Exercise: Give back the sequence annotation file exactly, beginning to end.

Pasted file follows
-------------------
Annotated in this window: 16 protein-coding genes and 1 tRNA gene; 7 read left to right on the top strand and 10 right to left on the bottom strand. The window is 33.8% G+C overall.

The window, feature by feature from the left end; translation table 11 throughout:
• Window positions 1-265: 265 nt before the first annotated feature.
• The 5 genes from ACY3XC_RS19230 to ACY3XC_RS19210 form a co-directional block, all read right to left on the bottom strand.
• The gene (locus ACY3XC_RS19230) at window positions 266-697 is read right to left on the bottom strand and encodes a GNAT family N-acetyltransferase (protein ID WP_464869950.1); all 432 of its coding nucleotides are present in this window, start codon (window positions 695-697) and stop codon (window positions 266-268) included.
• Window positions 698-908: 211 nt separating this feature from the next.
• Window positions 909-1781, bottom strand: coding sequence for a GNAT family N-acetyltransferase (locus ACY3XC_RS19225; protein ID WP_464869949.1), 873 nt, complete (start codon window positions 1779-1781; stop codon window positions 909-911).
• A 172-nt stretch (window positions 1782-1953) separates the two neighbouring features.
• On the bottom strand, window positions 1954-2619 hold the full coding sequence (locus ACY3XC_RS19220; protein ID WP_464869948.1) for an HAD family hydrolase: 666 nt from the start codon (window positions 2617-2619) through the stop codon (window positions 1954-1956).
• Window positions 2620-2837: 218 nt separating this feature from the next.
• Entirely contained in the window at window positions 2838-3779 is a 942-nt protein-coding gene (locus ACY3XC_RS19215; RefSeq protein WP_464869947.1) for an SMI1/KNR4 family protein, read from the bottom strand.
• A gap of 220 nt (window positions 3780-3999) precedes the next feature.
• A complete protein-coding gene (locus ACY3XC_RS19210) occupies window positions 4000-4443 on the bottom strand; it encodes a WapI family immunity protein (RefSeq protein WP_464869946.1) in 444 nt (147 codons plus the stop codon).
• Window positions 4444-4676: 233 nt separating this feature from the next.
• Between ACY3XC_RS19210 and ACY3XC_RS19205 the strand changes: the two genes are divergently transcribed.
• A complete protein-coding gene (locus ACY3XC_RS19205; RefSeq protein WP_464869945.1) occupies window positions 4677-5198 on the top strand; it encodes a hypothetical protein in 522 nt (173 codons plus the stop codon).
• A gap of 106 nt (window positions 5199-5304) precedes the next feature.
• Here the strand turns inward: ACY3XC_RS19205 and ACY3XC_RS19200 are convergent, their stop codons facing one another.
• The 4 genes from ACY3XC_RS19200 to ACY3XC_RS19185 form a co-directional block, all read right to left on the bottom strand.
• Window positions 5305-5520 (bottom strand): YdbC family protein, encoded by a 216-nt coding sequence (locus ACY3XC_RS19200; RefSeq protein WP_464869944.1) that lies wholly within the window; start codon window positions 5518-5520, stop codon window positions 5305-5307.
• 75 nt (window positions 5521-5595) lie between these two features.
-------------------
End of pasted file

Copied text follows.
Annotated in this window: 16 protein-coding genes and 1 tRNA gene; 7 read left to right on the top strand and 10 right to left on the bottom strand. The window is 33.8% G+C overall.

The window, feature by feature from the left end; translation table 11 throughout:
• Window positions 1-265: 265 nt before the first annotated feature.
• The 5 genes from ACY3XC_RS19230 to ACY3XC_RS19210 form a co-directional block, all read right to left on the bottom strand.
• The gene (locus ACY3XC_RS19230) at window positions 266-697 is read right to left on the bottom strand and encodes a GNAT family N-acetyltransferase (protein ID WP_464869950.1); all 432 of its coding nucleotides are present in this window, start codon (window positions 695-697) and stop codon (window positions 266-268) included.
• Window positions 698-908: 211 nt separating this feature from the next.
• Window positions 909-1781, bottom strand: coding sequence for a GNAT family N-acetyltransferase (locus ACY3XC_RS19225; protein ID WP_464869949.1), 873 nt, complete (start codon window positions 1779-1781; stop codon window positions 909-911).
• A 172-nt stretch (window positions 1782-1953) separates the two neighbouring features.
• On the bottom strand, window positions 1954-2619 hold the full coding sequence (locus ACY3XC_RS19220; protein ID WP_464869948.1) for an HAD family hydrolase: 666 nt from the start codon (window positions 2617-2619) through the stop codon (window positions 1954-1956).
• Window positions 2620-2837: 218 nt separating this feature from the next.
• Entirely contained in the window at window positions 2838-3779 is a 942-nt protein-coding gene (locus ACY3XC_RS19215; RefSeq protein WP_464869947.1) for an SMI1/KNR4 family protein, read from the bottom strand.
• A gap of 220 nt (window positions 3780-3999) precedes the next feature.
• A complete protein-coding gene (locus ACY3XC_RS19210) occupies window positions 4000-4443 on the bottom strand; it encodes a WapI family immunity protein (RefSeq protein WP_464869946.1) in 444 nt (147 codons plus the stop codon).
• Window positions 4444-4676: 233 nt separating this feature from the next.
• Between ACY3XC_RS19210 and ACY3XC_RS19205 the strand changes: the two genes are divergently transcribed.
• A complete protein-coding gene (locus ACY3XC_RS19205; RefSeq protein WP_464869945.1) occupies window positions 4677-5198 on the top strand; it encodes a hypothetical protein in 522 nt (173 codons plus the stop codon).
• A gap of 106 nt (window positions 5199-5304) precedes the next feature.
• Here the strand turns inward: ACY3XC_RS19205 and ACY3XC_RS19200 are convergent, their stop codons facing one another.
• The 4 genes from ACY3XC_RS19200 to ACY3XC_RS19185 form a co-directional block, all read right to left on the bottom strand.
• Window positions 5305-5520 (bottom strand): YdbC family protein, encoded by a 216-nt coding sequence (locus ACY3XC_RS19200; RefSeq protein WP_464869944.1) that lies wholly within the window; start codon window positions 5518-5520, stop codon window positions 5305-5307.
• 75 nt (window positions 5521-5595) lie between these two features.